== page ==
Encaustic Painting Tips, Product Reviews, & Tutorials for Beginners and experienced artists alike
This is a collaborative blog, a place for artists to come together and share their passion for encaustic painting. Here you’ll learn about encaustic painting techniques & tools. Whether you’re a beginner learning to paint with encaustic or an experienced artist, I invite you to add your comments to share your knowledge and inspiration about art and All Things Encaustic.
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Years ago I purchased some oil sticks to play with, not having any idea that they would lead me here, to share my encaustic experimentation with you. Searching for information about using R&F pigment sticks with encaustic, I found All Things Encaustic and I was delighted to connect with Ruth who is from Toronto---I am also in Canada, just a little distance away in Westport. Plaster as a Suitable Surface for Encaustic Recently I have been working with plaster on jute or burlap before adding layers of wax. In this post, I share my experimental work and process . As I ...Read More
Unlock your Creativity | Start Copying As I explore creativity in my own life, I have been reading Steal Like an Artist: 10 Things Nobody Told You about Being Creative by Austin Kleon. In this book, Kleon isn't suggesting that we plagiarize or break the law, but he does give us permission to look at the work of others for inspiration and education. "All creative work builds on what came before. Nothing is completely original."(pg.7) We learn by copying. Educate yourself by copying the work of your favourite artists. Discover what they were thinking, start to see things from their perspective. Surround ...Read More
Encaustic Irony and Rust Thought Bubble…Now rust would be an interesting conversation in an encaustic painting! First hurdle. How do I get this intriguing organic substance for my art without wrestling a rusty piece of iron from the scrap yard into my home studio? Alchemy! Big Box Hardware, here I come. A little aisle surfing and steel wool caught my eye and leapt into the cart! Next hurdle. Break through the protective coating used on steel to prevent rust. Some iron products even have a thin coating of wax. As an encaustic artist, I appreciated the ‘iron’y ...Read More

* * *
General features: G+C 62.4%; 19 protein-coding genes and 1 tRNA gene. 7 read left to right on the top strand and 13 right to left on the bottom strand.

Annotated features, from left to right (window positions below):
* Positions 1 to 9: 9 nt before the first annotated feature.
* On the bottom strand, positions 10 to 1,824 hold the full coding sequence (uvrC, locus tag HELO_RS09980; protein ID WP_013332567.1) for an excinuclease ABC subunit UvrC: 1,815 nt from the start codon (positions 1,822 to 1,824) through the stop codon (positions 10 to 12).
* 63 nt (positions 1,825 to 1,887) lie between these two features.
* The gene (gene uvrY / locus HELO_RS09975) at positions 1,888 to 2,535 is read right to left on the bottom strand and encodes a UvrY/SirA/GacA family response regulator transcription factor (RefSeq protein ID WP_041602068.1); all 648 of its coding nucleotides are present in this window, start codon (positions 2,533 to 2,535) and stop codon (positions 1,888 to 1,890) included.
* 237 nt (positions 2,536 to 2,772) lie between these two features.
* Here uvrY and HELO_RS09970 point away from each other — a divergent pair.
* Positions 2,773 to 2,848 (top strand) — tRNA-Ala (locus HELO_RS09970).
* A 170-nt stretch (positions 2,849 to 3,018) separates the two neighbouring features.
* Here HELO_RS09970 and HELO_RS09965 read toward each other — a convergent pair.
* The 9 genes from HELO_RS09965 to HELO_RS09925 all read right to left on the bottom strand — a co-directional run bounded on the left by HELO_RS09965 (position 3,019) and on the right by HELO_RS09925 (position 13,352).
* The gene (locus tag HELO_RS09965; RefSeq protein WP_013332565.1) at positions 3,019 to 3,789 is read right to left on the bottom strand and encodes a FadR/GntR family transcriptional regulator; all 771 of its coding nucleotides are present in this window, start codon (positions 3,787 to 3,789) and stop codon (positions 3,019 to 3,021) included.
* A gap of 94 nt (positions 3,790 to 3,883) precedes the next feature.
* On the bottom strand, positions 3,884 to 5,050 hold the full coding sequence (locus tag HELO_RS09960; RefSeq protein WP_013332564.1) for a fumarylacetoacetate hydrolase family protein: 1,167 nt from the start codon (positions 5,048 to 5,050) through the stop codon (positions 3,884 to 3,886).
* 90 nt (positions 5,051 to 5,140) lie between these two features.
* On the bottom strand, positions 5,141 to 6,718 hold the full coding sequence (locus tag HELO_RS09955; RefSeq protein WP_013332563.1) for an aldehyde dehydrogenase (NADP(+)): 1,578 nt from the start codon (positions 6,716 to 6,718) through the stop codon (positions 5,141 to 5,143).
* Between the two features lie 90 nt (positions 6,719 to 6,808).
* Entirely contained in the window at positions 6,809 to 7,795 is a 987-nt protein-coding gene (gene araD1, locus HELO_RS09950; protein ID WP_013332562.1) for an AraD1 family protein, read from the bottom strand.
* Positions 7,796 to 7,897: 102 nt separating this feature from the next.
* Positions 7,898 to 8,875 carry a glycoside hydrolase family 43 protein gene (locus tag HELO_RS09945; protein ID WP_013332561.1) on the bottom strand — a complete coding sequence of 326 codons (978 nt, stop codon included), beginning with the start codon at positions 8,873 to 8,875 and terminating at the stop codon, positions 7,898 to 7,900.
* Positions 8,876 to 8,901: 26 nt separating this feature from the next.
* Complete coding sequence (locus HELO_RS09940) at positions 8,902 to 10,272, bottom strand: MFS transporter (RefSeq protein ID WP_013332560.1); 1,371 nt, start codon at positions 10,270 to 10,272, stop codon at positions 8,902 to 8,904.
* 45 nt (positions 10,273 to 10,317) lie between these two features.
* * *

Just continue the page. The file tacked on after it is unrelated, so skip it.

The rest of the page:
Some time ago I discovered Debbie Lyddon's Marshscape Collage series on Pinterest. Since then I have often returned to look at Lyddon's website and blog. I have used fabric as collage in encaustic painting but now I was thinking textile art first. I began looking for a new way to bring together textiles and encaustic wax painting. What is Encaustiflex? Encaustiflex is a new microfiber material, a rip-proof, paper-like product developed by Leslie Giuliani specifically for Encaustic monotypes. Encaustiflex makes it possible for an artist to hand or machine sew their encaustic paintings!!! Thanks to Leslie for sending me a free sample to review here and ...Read More
Before you begin to paint with encaustic, you'll need to pick-up encaustic art supplies and set-up a studio space. Once you have all the supplies you need in-hand, come back here to learn how to paint with encaustic. 5-step Encaustic painting process 1. Select and prepare a substrate Start with a suitable substrate, you may wish to read about choosing and preparing substrates before you continue.... Before you begin to paint you may wish to use painter's tape to cover the sides of your panel. When you're finished the piece you can remove the tape and decide how ...Read More
When you've finished a work of art you will want to sign it. The question of how to sign encaustic art comes up on forums and in Facebook groups often. Here I've pulled together some ways I've tried or seen other artists use on their encaustic paintings. 6 ways to sign encaustic art 1. Incise into the wax You can etch your initials or signature into the wax with a sharp tool. Then you can fill the wax with oil paint and wipe off the excess. This is what I did when I first started painting with encaustic. But now when ...Read More
Here are three simple products that are terrific for cleaning and organizing your encaustic griddle or palette. 1. Use metal clips for palette cups Metal palette cups used for encaustic painting get hot. But thankfully, metal craft clips allow you to easily move the cups around without burning your fingers. Some artists use binder clips or wooden clothes pins. I find that the binder clips can themselves heat up---becoming too hot to hold. Wooden clothes pins will work for awhile, but be careful as they tend to fall apart unexpectedly and you may end up spilling a ...Read More